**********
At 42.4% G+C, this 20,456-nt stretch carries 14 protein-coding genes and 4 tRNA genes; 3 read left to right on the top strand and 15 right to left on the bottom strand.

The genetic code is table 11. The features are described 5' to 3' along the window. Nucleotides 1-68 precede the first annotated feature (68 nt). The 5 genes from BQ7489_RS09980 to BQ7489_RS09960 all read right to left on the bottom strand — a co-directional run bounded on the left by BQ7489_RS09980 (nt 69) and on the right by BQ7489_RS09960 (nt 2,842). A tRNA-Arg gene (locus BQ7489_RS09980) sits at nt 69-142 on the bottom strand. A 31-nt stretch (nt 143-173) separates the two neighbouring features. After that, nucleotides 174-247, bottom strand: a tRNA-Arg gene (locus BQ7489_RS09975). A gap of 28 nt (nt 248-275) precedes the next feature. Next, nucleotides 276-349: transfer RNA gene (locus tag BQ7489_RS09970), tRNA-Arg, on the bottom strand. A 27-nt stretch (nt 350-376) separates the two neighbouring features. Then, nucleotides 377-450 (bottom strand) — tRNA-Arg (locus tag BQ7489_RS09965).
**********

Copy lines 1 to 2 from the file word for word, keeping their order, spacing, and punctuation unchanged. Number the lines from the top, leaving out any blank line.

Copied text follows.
At 42.4% G+C, this 20,456-nt stretch carries 14 protein-coding genes and 4 tRNA genes; 3 read left to right on the top strand and 15 right to left on the bottom strand.

The genetic code is table 11. The features are described 5' to 3' along the window. Nucleotides 1-68 precede the first annotated feature (68 nt). The 5 genes from BQ7489_RS09980 to BQ7489_RS09960 all read right to left on the bottom strand — a co-directional run bounded on the left by BQ7489_RS09980 (nt 69) and on the right by BQ7489_RS09960 (nt 2,842). A tRNA-Arg gene (locus BQ7489_RS09980) sits at nt 69-142 on the bottom strand. A 31-nt stretch (nt 143-173) separates the two neighbouring features. After that, nucleotides 174-247, bottom strand: a tRNA-Arg gene (locus BQ7489_RS09975). A gap of 28 nt (nt 248-275) precedes the next feature. Next, nucleotides 276-349: transfer RNA gene (locus tag BQ7489_RS09970), tRNA-Arg, on the bottom strand. A 27-nt stretch (nt 350-376) separates the two neighbouring features. Then, nucleotides 377-450 (bottom strand) — tRNA-Arg (locus tag BQ7489_RS09965).